Word has been circulating for months that Tencent has invested US$ tens of millions in Innovation Works, the Chinese startup incubator founded by former Google China head Kaifu Lee. Innovation Works spokesman Wang Zhaohui confirmed part of the speculation last night, saying Tencent did invested in the Chinese startup cradle, but refused to disclose the exact sum.

According to local news, investors behind Innovation Works’ back include HTC, Tencent, Russia-based DST, profound American angel investor Ron Conway and Bloomberg, mayor of New York city. People close to Innovation Works disclosed that the Chinese incubator now owns a fund of over RMB 800 million (US$ 123 million).

Also, Tencent is really at it. The Chinese internet powerhouse has swerved from its usual deeds of diving into new fields on its own and became public enemy, getting started to spend its way into new markets. As we have reported before, it had set up a RMB 500 million (US$ 77.15 million) worth of fund focusing on investing in TV serials, film and production houses in this April; then announced investing in Chinese big name film production company HBrothers Pictures last month, acquiring 4.6% shares for RMB 440 million (US$ 67.89 million). Later on, the big appetite shopper went on with US$ 84.4 million investment in elong (Chinese subsidiary of Expedia) for 16% of shares and US$ 50 million investment in Okbuy, a Chinese online vertical for shoes.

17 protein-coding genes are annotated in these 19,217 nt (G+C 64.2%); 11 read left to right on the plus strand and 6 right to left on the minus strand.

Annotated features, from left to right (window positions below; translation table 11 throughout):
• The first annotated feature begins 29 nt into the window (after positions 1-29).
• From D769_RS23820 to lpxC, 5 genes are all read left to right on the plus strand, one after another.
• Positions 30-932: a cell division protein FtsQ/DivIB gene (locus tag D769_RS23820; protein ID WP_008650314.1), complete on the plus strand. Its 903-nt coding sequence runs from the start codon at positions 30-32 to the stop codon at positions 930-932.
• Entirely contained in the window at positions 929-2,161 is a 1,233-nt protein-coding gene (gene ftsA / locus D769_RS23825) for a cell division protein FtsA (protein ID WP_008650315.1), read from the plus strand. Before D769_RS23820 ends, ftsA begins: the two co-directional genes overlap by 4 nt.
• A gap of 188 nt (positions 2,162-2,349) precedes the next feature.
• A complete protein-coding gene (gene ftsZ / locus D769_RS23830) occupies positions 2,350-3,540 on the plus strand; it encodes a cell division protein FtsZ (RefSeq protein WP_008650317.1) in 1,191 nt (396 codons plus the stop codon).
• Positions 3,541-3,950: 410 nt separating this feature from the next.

Usually, it seems to startups that Tencent is a vicious predator, waiting aside uneasily for a chance to plunge into their territory and squeeze them out of the market. The giant Chinese internet company has released its own portal(qq.com), search engine(soso.com), video site(v.qq.com), online auction service (paipai.com), online payment solution (tenpay.com), social network site (pengyou.com), mini-blog(t.qq.com) and many others, the list can go on and on. This would be why Tencent is deemed as public enemy in Chinese websphere.

So Tencent’s recent moves should bode well for Chinese startups, they might have the opportunity of receiving money from Tencent rather than being squeezed out.

Listener of startups, writer on tech. Maker of things, dreamer by choice.

Leave a comment

Leave a Reply

This site uses Akismet to reduce spam. Learn how your comment data is processed.